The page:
The first time I was shamed for reading romances, I wasn’t even. I was just holding my friend’s library books while she went to the loo. Our English teacher happened by, stopped, and gasped, “Rebecca Farley, you’re not reading those, are you?!”
I wasn’t, but Mrs Lamb’s meaning was clear: I was clever. I could and should read something cleverer than Renee’s Harlequins, or the Judith Krantzes and Jilly Coopers that my sister snuck into the house.
Similarly, in my 30s, when I confessed to a friend that while I liked the Brontës, Austen always put me to sleep, she sniffed, “That’s just immaturity.” Ouch. In between, there was a lot of clever book talk I couldn’t join in. Apart from The Remains Of The Day, I’ve probably never read anything you might expect me to. Seriously. Still haven’t finished an Austen.
The thing was, I did try. Sort of. In between all the theory I was reading, and the film and television I had to watch for teaching. I just never really liked clever fiction. I like women’s books about ordinary women doing ordinary things. And even though I knew that snobbery about women’s fiction is usually misogyny or intellectual elitism – or both – in disguise, I still felt bad about liking those writers. I’m a multiply-certified Clever Arse, for heaven’s sake! I SHOULD read clever books! All my friends do!
That changed when I finally left academia. I’d given my all to Clever; I was done. Heartsick, exhausted, my bucket impossibly dry, I went to the little stone library down the hill and borrowed all the literary sugar I could find.
I discovered that while I like certain authors (Julia Quinn’s Bridgerton series has been my comfort reading for years), the romance genre’s defining focus on a single relationship is a bit too narrow for my eight-track mind.
But right next door to romance is commercial women’s fiction, or what us oldies call “chick-lit”, and THAT is AWESOME. Turns out, pastel-covered books with embossed script titles and drawings of frocks and teapots on them are all about women making a place for themselves in this inequitable world. Sure, finding a nice chap when you’re widowed/dumped/cuckolded/lost is part of it. But it’s mostly about all sorts of women – alongside medium-sized, white, under-40, and abled, there’s also Indigenous, disabled, fat, Muslim, and over-60 – doing everything from engineering to baking, parenting to publicity, dog-walking to duchessing. It’s about our struggles with the structures (such as family, religion, or race) that impact our life choices, and how our roles and values shift as we evolve. Starting over is a dominant theme. And much of it is laugh-out-loud funny.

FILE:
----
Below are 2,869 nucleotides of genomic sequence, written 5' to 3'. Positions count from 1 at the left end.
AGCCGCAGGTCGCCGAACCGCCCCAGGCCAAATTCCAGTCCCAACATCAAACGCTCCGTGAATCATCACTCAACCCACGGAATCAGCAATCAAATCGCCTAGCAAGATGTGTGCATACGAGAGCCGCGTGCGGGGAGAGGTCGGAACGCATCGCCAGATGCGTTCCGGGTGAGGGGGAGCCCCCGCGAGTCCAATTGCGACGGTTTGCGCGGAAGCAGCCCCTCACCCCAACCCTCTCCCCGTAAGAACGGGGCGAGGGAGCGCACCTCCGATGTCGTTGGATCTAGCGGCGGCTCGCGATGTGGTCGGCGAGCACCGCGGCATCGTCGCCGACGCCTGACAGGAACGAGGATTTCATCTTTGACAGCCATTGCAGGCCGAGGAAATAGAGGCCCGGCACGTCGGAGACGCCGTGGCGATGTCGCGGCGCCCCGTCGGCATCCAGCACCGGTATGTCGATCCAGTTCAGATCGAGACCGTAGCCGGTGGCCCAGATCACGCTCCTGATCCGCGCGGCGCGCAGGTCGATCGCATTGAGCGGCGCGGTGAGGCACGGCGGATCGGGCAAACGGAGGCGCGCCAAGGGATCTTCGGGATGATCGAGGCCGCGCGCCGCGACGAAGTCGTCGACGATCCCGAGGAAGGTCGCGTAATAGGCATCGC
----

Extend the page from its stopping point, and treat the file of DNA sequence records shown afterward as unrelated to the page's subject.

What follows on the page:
It’s almost as though women writers, and the women they write for, are … smart. Smart enough to know, life ain’t fair. Yes, we’re being put upon, but who else will do all the things? Besides, who wants to be sad or angry all the time? Ya gotta laugh.
In fact I’d argue that women’s commercial fiction sits perfectly poised between romance – where we aim to avoid life’s crap – and literary fiction, which seeks to rub our noses in it. Albeit cleverly.
I’ve always preferred ‘light’ reads, in part as a respite from the sheer bloody effort – the expectation – of being Clever.
But now, as someone who spends fourteen hours a day caring for other people, trying to get them the help they need, battling institutions designed to prevent that, and picking up groceries on the way home with yet another racist killing on the news, I have no time for clever. I just want cheering up. I want help – and hope – navigating the gaps between where I thought I’d be and where I am, what I’m capable of and how society values my skills. And I want to be able to enjoy it while I’m scarfing spaghetti with the kids’ ceaseless commentary on Lego Masters in the background, okay?
And because that’s what I like to read, that’s what I’m writing. Not too clever, not too mushy.
Something to make you smile.